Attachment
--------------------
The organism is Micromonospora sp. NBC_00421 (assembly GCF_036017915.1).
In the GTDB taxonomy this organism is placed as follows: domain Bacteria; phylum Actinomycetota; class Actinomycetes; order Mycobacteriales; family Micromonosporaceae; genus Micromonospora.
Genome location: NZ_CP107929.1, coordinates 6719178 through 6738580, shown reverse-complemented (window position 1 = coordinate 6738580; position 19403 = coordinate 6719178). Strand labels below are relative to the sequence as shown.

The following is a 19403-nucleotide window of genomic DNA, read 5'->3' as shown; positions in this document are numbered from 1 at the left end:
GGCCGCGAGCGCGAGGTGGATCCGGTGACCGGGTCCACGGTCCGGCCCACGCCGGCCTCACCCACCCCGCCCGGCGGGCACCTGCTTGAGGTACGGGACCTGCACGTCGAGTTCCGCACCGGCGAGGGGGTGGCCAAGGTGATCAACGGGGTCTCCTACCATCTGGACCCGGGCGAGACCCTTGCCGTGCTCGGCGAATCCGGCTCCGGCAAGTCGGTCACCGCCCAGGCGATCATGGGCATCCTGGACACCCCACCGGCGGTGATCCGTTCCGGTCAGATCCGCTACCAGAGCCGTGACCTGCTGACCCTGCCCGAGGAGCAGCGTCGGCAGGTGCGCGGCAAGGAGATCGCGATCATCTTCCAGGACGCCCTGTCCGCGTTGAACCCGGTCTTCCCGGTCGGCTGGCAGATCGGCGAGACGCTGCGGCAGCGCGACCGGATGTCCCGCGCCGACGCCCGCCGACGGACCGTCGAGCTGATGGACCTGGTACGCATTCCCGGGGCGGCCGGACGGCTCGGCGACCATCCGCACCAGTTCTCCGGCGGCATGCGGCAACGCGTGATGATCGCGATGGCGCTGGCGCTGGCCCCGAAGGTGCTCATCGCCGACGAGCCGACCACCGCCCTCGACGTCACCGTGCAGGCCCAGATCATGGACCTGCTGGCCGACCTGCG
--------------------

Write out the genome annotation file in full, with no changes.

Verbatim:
The organism is Micromonospora sp. NBC_00421 (assembly GCF_036017915.1).
In the GTDB taxonomy this organism is placed as follows: domain Bacteria; phylum Actinomycetota; class Actinomycetes; order Mycobacteriales; family Micromonosporaceae; genus Micromonospora.
Genome location: NZ_CP107929.1, coordinates 6719178 through 6738580, shown reverse-complemented (window position 1 = coordinate 6738580; position 19403 = coordinate 6719178). Strand labels below are relative to the sequence as shown.

The following is a 19403-nucleotide window of genomic DNA, read 5'->3' as shown; positions in this document are numbered from 1 at the left end:
GGCCGCGAGCGCGAGGTGGATCCGGTGACCGGGTCCACGGTCCGGCCCACGCCGGCCTCACCCACCCCGCCCGGCGGGCACCTGCTTGAGGTACGGGACCTGCACGTCGAGTTCCGCACCGGCGAGGGGGTGGCCAAGGTGATCAACGGGGTCTCCTACCATCTGGACCCGGGCGAGACCCTTGCCGTGCTCGGCGAATCCGGCTCCGGCAAGTCGGTCACCGCCCAGGCGATCATGGGCATCCTGGACACCCCACCGGCGGTGATCCGTTCCGGTCAGATCCGCTACCAGAGCCGTGACCTGCTGACCCTGCCCGAGGAGCAGCGTCGGCAGGTGCGCGGCAAGGAGATCGCGATCATCTTCCAGGACGCCCTGTCCGCGTTGAACCCGGTCTTCCCGGTCGGCTGGCAGATCGGCGAGACGCTGCGGCAGCGCGACCGGATGTCCCGCGCCGACGCCCGCCGACGGACCGTCGAGCTGATGGACCTGGTACGCATTCCCGGGGCGGCCGGACGGCTCGGCGACCATCCGCACCAGTTCTCCGGCGGCATGCGGCAACGCGTGATGATCGCGATGGCGCTGGCGCTGGCCCCGAAGGTGCTCATCGCCGACGAGCCGACCACCGCCCTCGACGTCACCGTGCAGGCCCAGATCATGGACCTGCTGGCCGACCTGCG